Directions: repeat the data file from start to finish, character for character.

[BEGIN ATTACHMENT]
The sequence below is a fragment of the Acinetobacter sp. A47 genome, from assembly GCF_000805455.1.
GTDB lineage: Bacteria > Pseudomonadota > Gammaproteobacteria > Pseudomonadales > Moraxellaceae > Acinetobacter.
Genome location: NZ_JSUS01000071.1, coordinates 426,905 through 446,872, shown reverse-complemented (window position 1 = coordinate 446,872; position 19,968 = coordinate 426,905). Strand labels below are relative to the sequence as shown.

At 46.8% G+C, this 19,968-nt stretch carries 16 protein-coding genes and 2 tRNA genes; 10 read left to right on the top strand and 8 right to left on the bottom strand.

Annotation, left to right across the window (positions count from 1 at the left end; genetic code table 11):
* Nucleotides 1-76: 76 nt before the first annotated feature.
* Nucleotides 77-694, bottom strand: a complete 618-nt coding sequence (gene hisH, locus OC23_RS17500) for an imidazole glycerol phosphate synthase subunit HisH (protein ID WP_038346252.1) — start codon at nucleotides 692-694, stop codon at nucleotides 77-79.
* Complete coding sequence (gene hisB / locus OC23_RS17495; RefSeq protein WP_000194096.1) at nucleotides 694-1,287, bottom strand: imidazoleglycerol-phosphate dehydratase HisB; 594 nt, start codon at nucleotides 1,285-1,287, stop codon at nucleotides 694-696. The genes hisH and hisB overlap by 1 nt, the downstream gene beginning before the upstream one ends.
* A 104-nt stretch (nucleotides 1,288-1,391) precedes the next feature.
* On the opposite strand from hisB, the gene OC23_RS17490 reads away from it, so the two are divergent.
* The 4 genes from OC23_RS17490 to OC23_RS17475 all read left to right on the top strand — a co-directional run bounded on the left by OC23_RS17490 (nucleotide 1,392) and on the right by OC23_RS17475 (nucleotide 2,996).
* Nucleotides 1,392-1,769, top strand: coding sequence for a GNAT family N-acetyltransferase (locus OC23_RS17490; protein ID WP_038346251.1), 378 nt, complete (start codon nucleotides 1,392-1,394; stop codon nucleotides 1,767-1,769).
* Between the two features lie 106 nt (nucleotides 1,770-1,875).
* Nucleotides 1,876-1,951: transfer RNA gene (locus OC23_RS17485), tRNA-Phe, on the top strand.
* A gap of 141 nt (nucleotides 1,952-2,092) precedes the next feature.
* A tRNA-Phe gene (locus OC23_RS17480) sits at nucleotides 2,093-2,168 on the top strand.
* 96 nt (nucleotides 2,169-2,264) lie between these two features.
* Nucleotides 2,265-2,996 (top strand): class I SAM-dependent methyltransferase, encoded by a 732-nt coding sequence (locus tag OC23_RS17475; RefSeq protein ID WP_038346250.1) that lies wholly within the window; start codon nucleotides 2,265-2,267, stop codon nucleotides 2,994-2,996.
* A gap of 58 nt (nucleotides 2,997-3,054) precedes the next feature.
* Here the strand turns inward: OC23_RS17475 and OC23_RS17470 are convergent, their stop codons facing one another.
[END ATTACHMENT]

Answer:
The sequence below is a fragment of the Acinetobacter sp. A47 genome, from assembly GCF_000805455.1.
GTDB lineage: Bacteria > Pseudomonadota > Gammaproteobacteria > Pseudomonadales > Moraxellaceae > Acinetobacter.
Genome location: NZ_JSUS01000071.1, coordinates 426,905 through 446,872, shown reverse-complemented (window position 1 = coordinate 446,872; position 19,968 = coordinate 426,905). Strand labels below are relative to the sequence as shown.

At 46.8% G+C, this 19,968-nt stretch carries 16 protein-coding genes and 2 tRNA genes; 10 read left to right on the top strand and 8 right to left on the bottom strand.

Annotation, left to right across the window (positions count from 1 at the left end; genetic code table 11):
* Nucleotides 1-76: 76 nt before the first annotated feature.
* Nucleotides 77-694, bottom strand: a complete 618-nt coding sequence (gene hisH, locus OC23_RS17500) for an imidazole glycerol phosphate synthase subunit HisH (protein ID WP_038346252.1) — start codon at nucleotides 692-694, stop codon at nucleotides 77-79.
* Complete coding sequence (gene hisB / locus OC23_RS17495; RefSeq protein WP_000194096.1) at nucleotides 694-1,287, bottom strand: imidazoleglycerol-phosphate dehydratase HisB; 594 nt, start codon at nucleotides 1,285-1,287, stop codon at nucleotides 694-696. The genes hisH and hisB overlap by 1 nt, the downstream gene beginning before the upstream one ends.
* A 104-nt stretch (nucleotides 1,288-1,391) precedes the next feature.
* On the opposite strand from hisB, the gene OC23_RS17490 reads away from it, so the two are divergent.
* The 4 genes from OC23_RS17490 to OC23_RS17475 all read left to right on the top strand — a co-directional run bounded on the left by OC23_RS17490 (nucleotide 1,392) and on the right by OC23_RS17475 (nucleotide 2,996).
* Nucleotides 1,392-1,769, top strand: coding sequence for a GNAT family N-acetyltransferase (locus OC23_RS17490; protein ID WP_038346251.1), 378 nt, complete (start codon nucleotides 1,392-1,394; stop codon nucleotides 1,767-1,769).
* Between the two features lie 106 nt (nucleotides 1,770-1,875).
* Nucleotides 1,876-1,951: transfer RNA gene (locus OC23_RS17485), tRNA-Phe, on the top strand.
* A gap of 141 nt (nucleotides 1,952-2,092) precedes the next feature.
* A tRNA-Phe gene (locus OC23_RS17480) sits at nucleotides 2,093-2,168 on the top strand.
* 96 nt (nucleotides 2,169-2,264) lie between these two features.
* Nucleotides 2,265-2,996 (top strand): class I SAM-dependent methyltransferase, encoded by a 732-nt coding sequence (locus tag OC23_RS17475; RefSeq protein ID WP_038346250.1) that lies wholly within the window; start codon nucleotides 2,265-2,267, stop codon nucleotides 2,994-2,996.
* A gap of 58 nt (nucleotides 2,997-3,054) precedes the next feature.
* Here the strand turns inward: OC23_RS17475 and OC23_RS17470 are convergent, their stop codons facing one another.